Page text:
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About Methodology of a Learning Object

I just finished writing a methodology of a learning object “Protection of Human Rights in the CJEU”. Welcome are all suggestions for improvement!

“The learning object forms part of the Faculty of Law’s course OIAO.07.052 “Protection of Human Rights under EU Law” and is addressed to undergraduate and graduate students from the University of Tartu and other European Universities.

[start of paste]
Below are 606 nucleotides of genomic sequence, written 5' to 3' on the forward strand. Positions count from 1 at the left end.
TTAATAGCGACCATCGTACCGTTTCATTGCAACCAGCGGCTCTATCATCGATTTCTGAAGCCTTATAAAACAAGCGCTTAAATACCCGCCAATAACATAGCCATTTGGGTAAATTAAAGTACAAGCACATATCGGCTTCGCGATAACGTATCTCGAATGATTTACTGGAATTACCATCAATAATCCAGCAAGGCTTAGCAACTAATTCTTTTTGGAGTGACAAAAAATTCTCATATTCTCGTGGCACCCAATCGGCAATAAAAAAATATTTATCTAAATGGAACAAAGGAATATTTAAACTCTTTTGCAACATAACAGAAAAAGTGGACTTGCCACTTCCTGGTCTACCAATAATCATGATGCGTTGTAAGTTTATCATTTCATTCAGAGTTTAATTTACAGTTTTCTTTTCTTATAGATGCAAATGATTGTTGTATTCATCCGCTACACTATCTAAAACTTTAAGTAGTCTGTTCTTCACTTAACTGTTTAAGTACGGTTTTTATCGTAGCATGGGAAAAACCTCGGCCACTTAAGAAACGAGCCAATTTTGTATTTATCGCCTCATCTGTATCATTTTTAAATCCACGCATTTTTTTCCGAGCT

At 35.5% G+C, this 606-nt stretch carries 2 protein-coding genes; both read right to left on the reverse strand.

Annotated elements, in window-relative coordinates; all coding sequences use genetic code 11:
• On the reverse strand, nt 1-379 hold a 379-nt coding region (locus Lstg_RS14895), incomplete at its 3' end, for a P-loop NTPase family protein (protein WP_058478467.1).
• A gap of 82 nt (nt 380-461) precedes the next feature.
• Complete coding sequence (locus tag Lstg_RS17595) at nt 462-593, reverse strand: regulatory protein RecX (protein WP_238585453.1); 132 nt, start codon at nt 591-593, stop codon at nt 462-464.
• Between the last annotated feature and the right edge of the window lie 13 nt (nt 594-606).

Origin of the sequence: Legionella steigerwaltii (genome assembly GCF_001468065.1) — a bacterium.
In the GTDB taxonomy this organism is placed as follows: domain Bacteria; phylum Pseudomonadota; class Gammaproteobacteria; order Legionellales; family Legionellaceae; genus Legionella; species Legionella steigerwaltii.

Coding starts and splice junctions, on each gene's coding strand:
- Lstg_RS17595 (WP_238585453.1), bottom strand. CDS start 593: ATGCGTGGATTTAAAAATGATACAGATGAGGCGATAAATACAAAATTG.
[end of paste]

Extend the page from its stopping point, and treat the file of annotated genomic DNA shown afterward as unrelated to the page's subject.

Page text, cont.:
The aim of the learning object is to facilitate advanced work with the core human rights case law of the Court of Justice of the European Union. For that aim, the learning object helps prepare for seminars and for revision for the final examination (consisting of multiple choice test, or essay, subject to the student’s choice). The learning object has been built up systematically, the materials are organized from general issues towards specific problems. If used correctly, the learning object teaches step-by-step use of the case law of the Court of Justice of the European Union. The learning object does not present the right answers to the questions, but rather provokes the student to think, because the aim of the learning object is preparation of the student for the seminars and other forms of control. As e-learning does not enable discussion comparable to think-provoking living discussion in a classroom, it does not contain exercises with given answers, but contains references to the case law of the Court of Justice of the European Union, and indicates the points and problems the student should concentrate on while reading a concrete case.